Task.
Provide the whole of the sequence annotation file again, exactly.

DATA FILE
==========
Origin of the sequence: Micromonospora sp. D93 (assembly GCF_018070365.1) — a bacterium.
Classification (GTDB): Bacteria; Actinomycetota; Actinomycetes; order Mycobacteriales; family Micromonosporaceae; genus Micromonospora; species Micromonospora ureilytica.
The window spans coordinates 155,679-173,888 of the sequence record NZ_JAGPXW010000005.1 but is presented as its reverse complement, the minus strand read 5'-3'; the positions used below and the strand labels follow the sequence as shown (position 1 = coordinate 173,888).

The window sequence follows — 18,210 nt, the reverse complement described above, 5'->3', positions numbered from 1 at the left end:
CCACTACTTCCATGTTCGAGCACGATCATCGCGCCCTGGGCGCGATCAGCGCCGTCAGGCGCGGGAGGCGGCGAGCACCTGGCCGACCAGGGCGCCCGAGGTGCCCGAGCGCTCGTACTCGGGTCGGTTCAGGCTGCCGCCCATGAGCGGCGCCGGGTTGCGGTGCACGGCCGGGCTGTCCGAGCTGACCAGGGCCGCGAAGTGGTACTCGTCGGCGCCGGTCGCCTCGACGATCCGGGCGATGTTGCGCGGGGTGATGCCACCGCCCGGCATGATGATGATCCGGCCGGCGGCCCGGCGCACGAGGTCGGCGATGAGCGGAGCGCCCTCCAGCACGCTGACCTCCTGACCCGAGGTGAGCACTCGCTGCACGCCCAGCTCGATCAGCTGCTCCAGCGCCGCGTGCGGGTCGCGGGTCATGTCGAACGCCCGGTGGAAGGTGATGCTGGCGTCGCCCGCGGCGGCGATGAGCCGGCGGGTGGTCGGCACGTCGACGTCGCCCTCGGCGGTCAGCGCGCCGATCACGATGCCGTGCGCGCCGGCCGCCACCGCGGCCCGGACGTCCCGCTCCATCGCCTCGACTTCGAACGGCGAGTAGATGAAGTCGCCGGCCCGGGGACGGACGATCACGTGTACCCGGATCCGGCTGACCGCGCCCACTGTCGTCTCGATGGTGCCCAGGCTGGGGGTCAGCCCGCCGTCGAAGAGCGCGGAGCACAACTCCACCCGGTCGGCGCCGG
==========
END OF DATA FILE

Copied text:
Origin of the sequence: Micromonospora sp. D93 (assembly GCF_018070365.1) — a bacterium.
Classification (GTDB): Bacteria; Actinomycetota; Actinomycetes; order Mycobacteriales; family Micromonosporaceae; genus Micromonospora; species Micromonospora ureilytica.
The window spans coordinates 155,679-173,888 of the sequence record NZ_JAGPXW010000005.1 but is presented as its reverse complement, the minus strand read 5'-3'; the positions used below and the strand labels follow the sequence as shown (position 1 = coordinate 173,888).

The window sequence follows — 18,210 nt, the reverse complement described above, 5'->3', positions numbered from 1 at the left end:
CCACTACTTCCATGTTCGAGCACGATCATCGCGCCCTGGGCGCGATCAGCGCCGTCAGGCGCGGGAGGCGGCGAGCACCTGGCCGACCAGGGCGCCCGAGGTGCCCGAGCGCTCGTACTCGGGTCGGTTCAGGCTGCCGCCCATGAGCGGCGCCGGGTTGCGGTGCACGGCCGGGCTGTCCGAGCTGACCAGGGCCGCGAAGTGGTACTCGTCGGCGCCGGTCGCCTCGACGATCCGGGCGATGTTGCGCGGGGTGATGCCACCGCCCGGCATGATGATGATCCGGCCGGCGGCCCGGCGCACGAGGTCGGCGATGAGCGGAGCGCCCTCCAGCACGCTGACCTCCTGACCCGAGGTGAGCACTCGCTGCACGCCCAGCTCGATCAGCTGCTCCAGCGCCGCGTGCGGGTCGCGGGTCATGTCGAACGCCCGGTGGAAGGTGATGCTGGCGTCGCCCGCGGCGGCGATGAGCCGGCGGGTGGTCGGCACGTCGACGTCGCCCTCGGCGGTCAGCGCGCCGATCACGATGCCGTGCGCGCCGGCCGCCACCGCGGCCCGGACGTCCCGCTCCATCGCCTCGACTTCGAACGGCGAGTAGATGAAGTCGCCGGCCCGGGGACGGACGATCACGTGTACCCGGATCCGGCTGACCGCGCCCACTGTCGTCTCGATGGTGCCCAGGCTGGGGGTCAGCCCGCCGTCGAAGAGCGCGGAGCACAACTCCACCCGGTCGGCGCCGG